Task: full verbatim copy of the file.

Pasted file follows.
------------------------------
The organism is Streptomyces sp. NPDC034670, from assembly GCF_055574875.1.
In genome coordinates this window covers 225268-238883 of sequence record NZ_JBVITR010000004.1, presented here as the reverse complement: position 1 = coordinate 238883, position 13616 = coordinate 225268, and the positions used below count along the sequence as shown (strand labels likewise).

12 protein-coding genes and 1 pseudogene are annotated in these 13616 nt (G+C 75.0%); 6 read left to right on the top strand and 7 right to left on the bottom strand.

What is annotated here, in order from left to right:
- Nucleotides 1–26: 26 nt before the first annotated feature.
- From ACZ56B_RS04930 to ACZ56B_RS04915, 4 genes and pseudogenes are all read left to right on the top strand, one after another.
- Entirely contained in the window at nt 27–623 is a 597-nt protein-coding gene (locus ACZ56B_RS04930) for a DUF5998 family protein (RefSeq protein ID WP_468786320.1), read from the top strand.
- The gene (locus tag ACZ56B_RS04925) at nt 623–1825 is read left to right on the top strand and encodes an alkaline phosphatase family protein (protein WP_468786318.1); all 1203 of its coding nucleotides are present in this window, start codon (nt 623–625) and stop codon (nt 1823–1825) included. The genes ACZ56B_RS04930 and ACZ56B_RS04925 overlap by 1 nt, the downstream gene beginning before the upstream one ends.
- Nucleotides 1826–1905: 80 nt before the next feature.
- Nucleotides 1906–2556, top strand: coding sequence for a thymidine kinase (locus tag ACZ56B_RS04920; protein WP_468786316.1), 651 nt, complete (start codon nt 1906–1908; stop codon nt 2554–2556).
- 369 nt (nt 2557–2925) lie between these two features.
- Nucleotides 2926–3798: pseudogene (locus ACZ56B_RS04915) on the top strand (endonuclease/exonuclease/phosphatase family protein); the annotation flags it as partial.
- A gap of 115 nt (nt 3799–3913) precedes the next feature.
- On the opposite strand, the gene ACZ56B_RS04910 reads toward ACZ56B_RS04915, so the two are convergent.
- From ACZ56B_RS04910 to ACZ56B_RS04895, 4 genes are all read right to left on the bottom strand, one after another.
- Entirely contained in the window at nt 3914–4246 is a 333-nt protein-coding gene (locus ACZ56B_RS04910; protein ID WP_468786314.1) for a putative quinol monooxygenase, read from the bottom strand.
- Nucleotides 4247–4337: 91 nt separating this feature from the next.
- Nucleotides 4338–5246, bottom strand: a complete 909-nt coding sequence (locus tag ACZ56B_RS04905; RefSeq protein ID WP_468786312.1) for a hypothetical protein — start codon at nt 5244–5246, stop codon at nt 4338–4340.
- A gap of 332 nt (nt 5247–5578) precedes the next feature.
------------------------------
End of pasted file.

The organism is Streptomyces sp. NPDC034670, from assembly GCF_055574875.1.
In genome coordinates this window covers 225268-238883 of sequence record NZ_JBVITR010000004.1, presented here as the reverse complement: position 1 = coordinate 238883, position 13616 = coordinate 225268, and the positions used below count along the sequence as shown (strand labels likewise).

12 protein-coding genes and 1 pseudogene are annotated in these 13616 nt (G+C 75.0%); 6 read left to right on the top strand and 7 right to left on the bottom strand.

What is annotated here, in order from left to right:
- Nucleotides 1–26: 26 nt before the first annotated feature.
- From ACZ56B_RS04930 to ACZ56B_RS04915, 4 genes and pseudogenes are all read left to right on the top strand, one after another.
- Entirely contained in the window at nt 27–623 is a 597-nt protein-coding gene (locus ACZ56B_RS04930) for a DUF5998 family protein (RefSeq protein ID WP_468786320.1), read from the top strand.
- The gene (locus tag ACZ56B_RS04925) at nt 623–1825 is read left to right on the top strand and encodes an alkaline phosphatase family protein (protein WP_468786318.1); all 1203 of its coding nucleotides are present in this window, start codon (nt 623–625) and stop codon (nt 1823–1825) included. The genes ACZ56B_RS04930 and ACZ56B_RS04925 overlap by 1 nt, the downstream gene beginning before the upstream one ends.
- Nucleotides 1826–1905: 80 nt before the next feature.
- Nucleotides 1906–2556, top strand: coding sequence for a thymidine kinase (locus tag ACZ56B_RS04920; protein WP_468786316.1), 651 nt, complete (start codon nt 1906–1908; stop codon nt 2554–2556).
- 369 nt (nt 2557–2925) lie between these two features.
- Nucleotides 2926–3798: pseudogene (locus ACZ56B_RS04915) on the top strand (endonuclease/exonuclease/phosphatase family protein); the annotation flags it as partial.
- A gap of 115 nt (nt 3799–3913) precedes the next feature.
- On the opposite strand, the gene ACZ56B_RS04910 reads toward ACZ56B_RS04915, so the two are convergent.
- From ACZ56B_RS04910 to ACZ56B_RS04895, 4 genes are all read right to left on the bottom strand, one after another.
- Entirely contained in the window at nt 3914–4246 is a 333-nt protein-coding gene (locus ACZ56B_RS04910; protein ID WP_468786314.1) for a putative quinol monooxygenase, read from the bottom strand.
- Nucleotides 4247–4337: 91 nt separating this feature from the next.
- Nucleotides 4338–5246, bottom strand: a complete 909-nt coding sequence (locus tag ACZ56B_RS04905; RefSeq protein ID WP_468786312.1) for a hypothetical protein — start codon at nt 5244–5246, stop codon at nt 4338–4340.
- A gap of 332 nt (nt 5247–5578) precedes the next feature.